Saturday 2 April 2016

Updates - The Next Generation: Part MMXVI

Since it's been about one and a half years since my previous entry of updates, it's no wonder that new finds have necessitated another entry of updates, even though I clearly remember having promised that I shall only be updating the required entries whenever necessary. The thing is, I realised that these compiled Updates entries serve as a good reminder for me to do my research more thoroughly, as well as a good notifier for you folks out there to see what sort of information has been added to old entries, or more likely will (or will NOT) be added to them, depending on the nature of the new finds. As usual, proper updates on the original comparisons and other entries will be made after I have posted this one, and found some actual time for updating the old ones. Perhaps it will have to wait until my summer holiday, but whatever. Now, let's get to it. Hopefully, this will truly be the last one I will ever have to make, but I think the opposite seems more likely...

I'm going to do this entry in a chronological order, or to be more precise, in the chronological order of the entries posted on the blog. So, the first update will take us back to the very first game featured on the blog.



I wasn't particularly surprised to learn of a new conversion having been made of the old Datasoft classic, due to the recent revival of the game with Bruno R. Marcos' brilliant Bruce Lee II and its conversion for the C64 by Jonas Hulten. What did surprise me, was the platform, for which the most recent unofficial conversion was made.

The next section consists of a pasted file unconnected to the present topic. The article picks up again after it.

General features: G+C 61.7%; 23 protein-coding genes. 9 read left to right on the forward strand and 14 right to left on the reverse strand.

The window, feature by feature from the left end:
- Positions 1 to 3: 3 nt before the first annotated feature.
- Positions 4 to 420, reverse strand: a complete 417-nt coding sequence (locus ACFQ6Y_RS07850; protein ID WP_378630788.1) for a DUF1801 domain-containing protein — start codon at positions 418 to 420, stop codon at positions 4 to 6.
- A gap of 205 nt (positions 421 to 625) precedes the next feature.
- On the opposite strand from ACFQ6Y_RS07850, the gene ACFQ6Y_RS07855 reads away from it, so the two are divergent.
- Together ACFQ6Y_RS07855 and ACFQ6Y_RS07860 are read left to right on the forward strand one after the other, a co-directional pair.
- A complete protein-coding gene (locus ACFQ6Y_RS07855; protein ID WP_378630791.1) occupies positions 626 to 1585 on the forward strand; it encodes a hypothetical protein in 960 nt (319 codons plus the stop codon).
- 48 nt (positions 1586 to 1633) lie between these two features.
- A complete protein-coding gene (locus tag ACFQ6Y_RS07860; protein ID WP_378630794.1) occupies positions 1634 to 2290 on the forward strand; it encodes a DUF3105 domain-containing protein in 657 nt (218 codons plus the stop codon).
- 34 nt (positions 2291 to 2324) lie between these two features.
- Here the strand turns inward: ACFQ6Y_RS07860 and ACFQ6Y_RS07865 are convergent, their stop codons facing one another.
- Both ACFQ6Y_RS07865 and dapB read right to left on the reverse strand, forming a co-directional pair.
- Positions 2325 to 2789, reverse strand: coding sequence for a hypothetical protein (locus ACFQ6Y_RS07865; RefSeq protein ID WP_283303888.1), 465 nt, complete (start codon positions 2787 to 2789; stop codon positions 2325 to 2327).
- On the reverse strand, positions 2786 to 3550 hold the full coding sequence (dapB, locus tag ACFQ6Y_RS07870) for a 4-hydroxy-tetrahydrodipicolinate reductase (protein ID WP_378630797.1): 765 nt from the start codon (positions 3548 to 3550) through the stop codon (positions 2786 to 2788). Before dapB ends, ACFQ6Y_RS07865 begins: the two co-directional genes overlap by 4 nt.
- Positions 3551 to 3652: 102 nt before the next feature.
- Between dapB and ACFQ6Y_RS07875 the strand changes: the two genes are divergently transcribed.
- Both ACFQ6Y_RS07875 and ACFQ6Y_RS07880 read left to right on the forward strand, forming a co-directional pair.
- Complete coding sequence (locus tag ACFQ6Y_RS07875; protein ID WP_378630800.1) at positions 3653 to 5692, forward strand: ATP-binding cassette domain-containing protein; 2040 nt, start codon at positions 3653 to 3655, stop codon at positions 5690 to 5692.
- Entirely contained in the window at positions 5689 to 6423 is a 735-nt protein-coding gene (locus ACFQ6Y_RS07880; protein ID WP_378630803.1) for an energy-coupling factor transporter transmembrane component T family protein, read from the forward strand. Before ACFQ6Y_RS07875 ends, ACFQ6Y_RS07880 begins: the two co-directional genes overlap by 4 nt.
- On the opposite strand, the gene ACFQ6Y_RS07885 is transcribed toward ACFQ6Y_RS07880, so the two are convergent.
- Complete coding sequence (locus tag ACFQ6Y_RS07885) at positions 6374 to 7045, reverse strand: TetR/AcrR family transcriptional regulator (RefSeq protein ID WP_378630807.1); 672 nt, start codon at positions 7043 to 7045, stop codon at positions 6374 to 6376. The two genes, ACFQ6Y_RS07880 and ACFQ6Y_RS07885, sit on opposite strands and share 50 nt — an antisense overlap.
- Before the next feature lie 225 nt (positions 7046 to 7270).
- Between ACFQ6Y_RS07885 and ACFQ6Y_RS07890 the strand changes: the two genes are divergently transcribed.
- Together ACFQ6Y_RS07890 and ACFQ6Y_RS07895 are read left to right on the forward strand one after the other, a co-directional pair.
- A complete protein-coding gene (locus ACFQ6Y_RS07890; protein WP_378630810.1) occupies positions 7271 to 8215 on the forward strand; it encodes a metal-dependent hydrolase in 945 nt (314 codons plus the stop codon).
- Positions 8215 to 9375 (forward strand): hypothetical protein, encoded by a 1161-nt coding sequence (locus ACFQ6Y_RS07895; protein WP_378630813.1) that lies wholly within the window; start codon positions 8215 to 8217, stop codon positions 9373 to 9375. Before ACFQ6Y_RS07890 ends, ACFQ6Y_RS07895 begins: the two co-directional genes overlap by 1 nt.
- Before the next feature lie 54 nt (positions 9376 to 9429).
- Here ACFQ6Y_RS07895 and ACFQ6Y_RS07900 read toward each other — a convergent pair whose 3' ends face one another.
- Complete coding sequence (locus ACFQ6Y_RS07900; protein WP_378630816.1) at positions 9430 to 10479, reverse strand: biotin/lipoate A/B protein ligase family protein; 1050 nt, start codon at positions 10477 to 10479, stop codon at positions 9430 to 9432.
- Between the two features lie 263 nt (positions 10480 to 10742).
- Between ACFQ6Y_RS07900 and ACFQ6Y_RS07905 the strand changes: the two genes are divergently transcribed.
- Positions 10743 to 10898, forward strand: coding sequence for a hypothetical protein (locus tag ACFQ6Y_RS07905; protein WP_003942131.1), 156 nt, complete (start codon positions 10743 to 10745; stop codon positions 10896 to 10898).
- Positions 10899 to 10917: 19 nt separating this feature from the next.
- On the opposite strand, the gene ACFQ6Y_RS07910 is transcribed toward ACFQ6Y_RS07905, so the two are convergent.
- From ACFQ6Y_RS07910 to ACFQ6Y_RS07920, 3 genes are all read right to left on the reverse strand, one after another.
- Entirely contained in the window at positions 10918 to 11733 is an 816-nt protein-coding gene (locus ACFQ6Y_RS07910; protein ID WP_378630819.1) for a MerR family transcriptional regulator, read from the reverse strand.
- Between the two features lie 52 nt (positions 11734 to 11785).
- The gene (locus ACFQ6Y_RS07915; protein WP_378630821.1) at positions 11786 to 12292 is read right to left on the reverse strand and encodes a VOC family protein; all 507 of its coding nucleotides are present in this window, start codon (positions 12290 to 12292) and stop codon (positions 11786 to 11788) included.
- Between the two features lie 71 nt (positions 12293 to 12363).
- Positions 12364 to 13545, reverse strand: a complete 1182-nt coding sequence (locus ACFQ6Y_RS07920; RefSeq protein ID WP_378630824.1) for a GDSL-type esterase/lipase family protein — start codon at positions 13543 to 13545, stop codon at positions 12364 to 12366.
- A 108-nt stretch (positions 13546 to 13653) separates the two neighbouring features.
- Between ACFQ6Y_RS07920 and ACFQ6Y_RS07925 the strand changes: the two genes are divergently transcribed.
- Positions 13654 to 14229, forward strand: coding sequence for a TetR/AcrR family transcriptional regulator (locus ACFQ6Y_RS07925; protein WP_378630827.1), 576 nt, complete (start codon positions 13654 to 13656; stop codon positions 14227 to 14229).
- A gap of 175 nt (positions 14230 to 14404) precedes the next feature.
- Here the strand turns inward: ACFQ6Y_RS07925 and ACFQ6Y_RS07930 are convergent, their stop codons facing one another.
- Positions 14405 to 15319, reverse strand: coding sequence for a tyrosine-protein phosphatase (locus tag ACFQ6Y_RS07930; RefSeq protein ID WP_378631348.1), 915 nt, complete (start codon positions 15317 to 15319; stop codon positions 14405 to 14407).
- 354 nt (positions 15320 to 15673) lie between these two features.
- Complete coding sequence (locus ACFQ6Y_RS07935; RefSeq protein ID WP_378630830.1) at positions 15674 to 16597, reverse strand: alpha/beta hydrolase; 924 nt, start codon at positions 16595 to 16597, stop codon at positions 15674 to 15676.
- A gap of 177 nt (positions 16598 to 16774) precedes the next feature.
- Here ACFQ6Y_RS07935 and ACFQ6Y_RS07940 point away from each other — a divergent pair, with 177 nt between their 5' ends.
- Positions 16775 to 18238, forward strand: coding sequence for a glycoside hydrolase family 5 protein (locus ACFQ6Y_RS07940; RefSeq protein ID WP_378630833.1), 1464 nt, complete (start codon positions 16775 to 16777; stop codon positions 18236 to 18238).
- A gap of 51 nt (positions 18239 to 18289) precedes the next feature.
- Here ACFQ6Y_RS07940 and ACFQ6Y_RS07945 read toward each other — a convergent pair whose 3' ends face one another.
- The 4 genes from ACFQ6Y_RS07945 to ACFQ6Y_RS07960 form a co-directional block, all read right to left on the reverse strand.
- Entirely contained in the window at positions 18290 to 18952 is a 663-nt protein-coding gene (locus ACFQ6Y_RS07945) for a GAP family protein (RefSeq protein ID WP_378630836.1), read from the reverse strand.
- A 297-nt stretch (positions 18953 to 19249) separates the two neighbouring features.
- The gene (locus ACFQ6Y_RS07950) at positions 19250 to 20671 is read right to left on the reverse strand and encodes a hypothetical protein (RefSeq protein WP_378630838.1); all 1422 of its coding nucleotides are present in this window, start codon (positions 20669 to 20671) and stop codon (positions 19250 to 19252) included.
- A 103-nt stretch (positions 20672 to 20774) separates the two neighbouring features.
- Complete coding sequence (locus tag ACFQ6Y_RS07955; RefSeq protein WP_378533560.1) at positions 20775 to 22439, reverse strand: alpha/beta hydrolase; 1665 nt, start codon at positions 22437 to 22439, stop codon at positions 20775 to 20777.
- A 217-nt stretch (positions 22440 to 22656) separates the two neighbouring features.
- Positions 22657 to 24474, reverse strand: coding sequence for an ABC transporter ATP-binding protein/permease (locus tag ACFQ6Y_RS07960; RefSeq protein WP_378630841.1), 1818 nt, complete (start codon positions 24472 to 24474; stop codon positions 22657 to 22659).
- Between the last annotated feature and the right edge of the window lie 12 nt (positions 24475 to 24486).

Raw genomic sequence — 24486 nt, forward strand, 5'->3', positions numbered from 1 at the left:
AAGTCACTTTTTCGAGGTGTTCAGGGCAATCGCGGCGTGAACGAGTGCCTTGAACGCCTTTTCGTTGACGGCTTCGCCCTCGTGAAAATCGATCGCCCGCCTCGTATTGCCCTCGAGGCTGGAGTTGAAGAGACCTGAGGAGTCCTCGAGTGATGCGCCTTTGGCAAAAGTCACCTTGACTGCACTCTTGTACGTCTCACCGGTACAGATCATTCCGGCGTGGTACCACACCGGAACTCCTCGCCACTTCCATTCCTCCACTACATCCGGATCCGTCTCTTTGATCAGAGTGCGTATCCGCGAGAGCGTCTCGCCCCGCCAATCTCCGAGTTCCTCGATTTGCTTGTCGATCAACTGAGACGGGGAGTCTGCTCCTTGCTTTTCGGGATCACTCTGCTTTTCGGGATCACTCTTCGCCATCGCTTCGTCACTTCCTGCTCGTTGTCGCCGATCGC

Screenshots from the Sega Master System remake of Bruce Lee (2015)

Kagesan's SMS remake was released in 2015 to public domain, because otherwise there would have been serious copyright issues. Besides, the remake is not quite as faithful to the original as you would expect. For the most part, alterations to the game mechanics are very slight and hardly noticeable to anyone who hasn't played the original Bruce Lee a million times. To us veterans, even the slight changes make a huge difference, such as the fact that no-one needs to take the time to get up after having taken damage, or that Bruce doesn't stumble at all on those electric floor traps that you need to jump over. Some of the more important changes are that Yamo can now climb ladders, and you can attack from the middle of ladders, if necessary.